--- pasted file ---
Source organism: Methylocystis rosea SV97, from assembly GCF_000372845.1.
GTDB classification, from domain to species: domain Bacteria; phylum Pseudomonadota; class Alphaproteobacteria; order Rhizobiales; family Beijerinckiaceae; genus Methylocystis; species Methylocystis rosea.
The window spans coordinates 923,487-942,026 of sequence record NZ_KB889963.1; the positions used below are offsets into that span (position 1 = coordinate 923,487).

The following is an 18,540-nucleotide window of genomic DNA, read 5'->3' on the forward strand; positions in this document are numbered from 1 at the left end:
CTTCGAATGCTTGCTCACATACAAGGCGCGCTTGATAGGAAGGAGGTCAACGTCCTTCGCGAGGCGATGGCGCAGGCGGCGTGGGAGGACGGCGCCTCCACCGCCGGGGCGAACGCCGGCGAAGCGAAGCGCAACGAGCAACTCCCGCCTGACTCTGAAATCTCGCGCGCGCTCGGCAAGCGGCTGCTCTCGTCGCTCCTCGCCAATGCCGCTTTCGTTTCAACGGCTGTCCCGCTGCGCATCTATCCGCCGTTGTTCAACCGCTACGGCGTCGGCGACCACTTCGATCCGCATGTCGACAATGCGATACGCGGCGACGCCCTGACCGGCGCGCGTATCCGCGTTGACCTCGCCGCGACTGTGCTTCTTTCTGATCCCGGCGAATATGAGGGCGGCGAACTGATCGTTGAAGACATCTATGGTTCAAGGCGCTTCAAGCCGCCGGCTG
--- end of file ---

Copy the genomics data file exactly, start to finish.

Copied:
Source organism: Methylocystis rosea SV97, from assembly GCF_000372845.1.
GTDB classification, from domain to species: domain Bacteria; phylum Pseudomonadota; class Alphaproteobacteria; order Rhizobiales; family Beijerinckiaceae; genus Methylocystis; species Methylocystis rosea.
The window spans coordinates 923,487-942,026 of sequence record NZ_KB889963.1; the positions used below are offsets into that span (position 1 = coordinate 923,487).

The following is an 18,540-nucleotide window of genomic DNA, read 5'->3' on the forward strand; positions in this document are numbered from 1 at the left end:
CTTCGAATGCTTGCTCACATACAAGGCGCGCTTGATAGGAAGGAGGTCAACGTCCTTCGCGAGGCGATGGCGCAGGCGGCGTGGGAGGACGGCGCCTCCACCGCCGGGGCGAACGCCGGCGAAGCGAAGCGCAACGAGCAACTCCCGCCTGACTCTGAAATCTCGCGCGCGCTCGGCAAGCGGCTGCTCTCGTCGCTCCTCGCCAATGCCGCTTTCGTTTCAACGGCTGTCCCGCTGCGCATCTATCCGCCGTTGTTCAACCGCTACGGCGTCGGCGACCACTTCGATCCGCATGTCGACAATGCGATACGCGGCGACGCCCTGACCGGCGCGCGTATCCGCGTTGACCTCGCCGCGACTGTGCTTCTTTCTGATCCCGGCGAATATGAGGGCGGCGAACTGATCGTTGAAGACATCTATGGTTCAAGGCGCTTCAAGCCGCCGGCTG